Health Psychology is a specialist field of Clinical Psychology that utilises techniques specific for coping with physical health complaints or medical conditions. When undergoing medical intervention, being newly diagnosed with an illness (especially if a long-term condition), or suffering from medically-related symptoms, stress can be high. Those undergoing these unwanted situations have to cope with emotional strain, future uncertainty, and alterations to their home and work schedules or leisure activities. Many times, previously depended-on coping strategies are no longer available. Some may feel that their previous support network no longer understand them. Changes to eating, sleeping, fatigue, mood, and interests are all common. These secondary implications of the primary medical condition may need support too with new strategies for handling your emotional health when dealing with medical concerns. Using similiar techniques as discussed in Clinical Psychology, but adapted to the specifics of the medical condition, my many years of work in inpatient hospital settings can help you feel more psychologically in control to cope better with what lies ahead.
Health Psychology can also address the confusing diagnosis of medically unexplained symptoms, functional disorders, or other physical symptoms that have no clear medical cause. Sometimes a medical professional may say the symptoms are “stress related.” Psychology can help people make sense of these symptoms by explaining the complex interaction between the brain, emotion states, attention, and neurophysiological systems (such as the central nervous system, the sympathetic system, and the immuno and endocrinology systems). The interaction between these systems (including how stress about the unexplained symptoms can heighten the symptoms!) becomes a primary focus to help you identify new ways of thinking about and managing the symptoms. If you’ve ever heard “it’s all in your head,” I aim to teach you the perfect response to this- “Of course it is! And here is why…”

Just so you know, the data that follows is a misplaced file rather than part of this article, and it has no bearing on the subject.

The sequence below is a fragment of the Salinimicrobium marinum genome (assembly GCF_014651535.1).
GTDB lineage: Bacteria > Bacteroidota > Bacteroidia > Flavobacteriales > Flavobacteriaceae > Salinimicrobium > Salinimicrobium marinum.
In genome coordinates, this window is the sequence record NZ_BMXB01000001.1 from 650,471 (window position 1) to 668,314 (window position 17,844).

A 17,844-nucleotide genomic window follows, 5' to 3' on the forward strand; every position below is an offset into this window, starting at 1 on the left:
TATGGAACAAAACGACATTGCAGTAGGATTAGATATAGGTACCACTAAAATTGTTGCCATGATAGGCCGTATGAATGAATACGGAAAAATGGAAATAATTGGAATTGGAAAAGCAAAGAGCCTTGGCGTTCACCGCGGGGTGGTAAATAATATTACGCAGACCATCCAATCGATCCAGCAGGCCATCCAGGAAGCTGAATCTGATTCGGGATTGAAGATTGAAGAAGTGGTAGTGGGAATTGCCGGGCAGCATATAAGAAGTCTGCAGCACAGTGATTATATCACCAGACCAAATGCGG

When more serious medical conditions have been ruled out, some of the continuing symptoms commonly found to be related to the stress response include:
Understanding these symptoms in relation to the stress response can help manage the symptoms, if not reduce them over time.
Lastly, we all understand that we are aging, and our health is not guaranteed. For some, this idea can create great anxiety. In a world making great strides in medicine but also enduring global reactions to unknown viruses, the threat of unseen illnesses can feel very real. Health anxiety can feel exhausting and influence our relationships and lifestyles in negative ways. With the threat always unknown and potential, the stress around the “what ifs” can paradoxically contribute to physical symptoms and panic. Health Psychology aims to interrupt this spiral and help you find strategies for coping with this anxiety. Understanding the psycho-neuro-immuno-endocrinology system (PNI), the vagus nerve, and other aspects of somatic functioning is one step towards tackling these worries. The use of other techniques of CBT, ACT, mindfulness and behaviour strategies can all combine to give a sense of greater mastery of our worry about disease and illness as we grow older.